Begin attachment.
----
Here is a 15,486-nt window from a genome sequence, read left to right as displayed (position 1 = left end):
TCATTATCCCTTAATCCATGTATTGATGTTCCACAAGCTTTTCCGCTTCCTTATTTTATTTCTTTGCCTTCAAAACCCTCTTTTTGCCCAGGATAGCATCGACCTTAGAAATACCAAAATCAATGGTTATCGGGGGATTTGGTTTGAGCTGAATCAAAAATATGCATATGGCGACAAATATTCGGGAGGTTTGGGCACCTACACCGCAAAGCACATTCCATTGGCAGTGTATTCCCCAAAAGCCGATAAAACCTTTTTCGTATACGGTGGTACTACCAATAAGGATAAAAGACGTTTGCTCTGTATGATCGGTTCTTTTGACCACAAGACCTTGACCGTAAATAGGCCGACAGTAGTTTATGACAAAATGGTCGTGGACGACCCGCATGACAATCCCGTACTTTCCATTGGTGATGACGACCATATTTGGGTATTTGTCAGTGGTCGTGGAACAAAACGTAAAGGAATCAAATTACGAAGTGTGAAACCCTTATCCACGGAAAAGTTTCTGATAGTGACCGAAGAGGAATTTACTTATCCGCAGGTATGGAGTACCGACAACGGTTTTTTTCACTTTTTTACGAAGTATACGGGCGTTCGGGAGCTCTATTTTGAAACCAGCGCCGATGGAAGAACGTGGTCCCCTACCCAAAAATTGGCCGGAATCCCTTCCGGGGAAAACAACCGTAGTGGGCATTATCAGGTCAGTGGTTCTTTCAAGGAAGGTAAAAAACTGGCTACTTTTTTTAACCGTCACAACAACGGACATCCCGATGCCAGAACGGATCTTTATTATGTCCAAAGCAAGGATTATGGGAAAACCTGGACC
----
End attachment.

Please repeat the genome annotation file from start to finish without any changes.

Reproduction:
Here is a 15,486-nt window from a genome sequence, read left to right as displayed (position 1 = left end):
TCATTATCCCTTAATCCATGTATTGATGTTCCACAAGCTTTTCCGCTTCCTTATTTTATTTCTTTGCCTTCAAAACCCTCTTTTTGCCCAGGATAGCATCGACCTTAGAAATACCAAAATCAATGGTTATCGGGGGATTTGGTTTGAGCTGAATCAAAAATATGCATATGGCGACAAATATTCGGGAGGTTTGGGCACCTACACCGCAAAGCACATTCCATTGGCAGTGTATTCCCCAAAAGCCGATAAAACCTTTTTCGTATACGGTGGTACTACCAATAAGGATAAAAGACGTTTGCTCTGTATGATCGGTTCTTTTGACCACAAGACCTTGACCGTAAATAGGCCGACAGTAGTTTATGACAAAATGGTCGTGGACGACCCGCATGACAATCCCGTACTTTCCATTGGTGATGACGACCATATTTGGGTATTTGTCAGTGGTCGTGGAACAAAACGTAAAGGAATCAAATTACGAAGTGTGAAACCCTTATCCACGGAAAAGTTTCTGATAGTGACCGAAGAGGAATTTACTTATCCGCAGGTATGGAGTACCGACAACGGTTTTTTTCACTTTTTTACGAAGTATACGGGCGTTCGGGAGCTCTATTTTGAAACCAGCGCCGATGGAAGAACGTGGTCCCCTACCCAAAAATTGGCCGGAATCCCTTCCGGGGAAAACAACCGTAGTGGGCATTATCAGGTCAGTGGTTCTTTCAAGGAAGGTAAAAAACTGGCTACTTTTTTTAACCGTCACAACAACGGACATCCCGATGCCAGAACGGATCTTTATTATGTCCAAAGCAAGGATTATGGGAAAACCTGGACC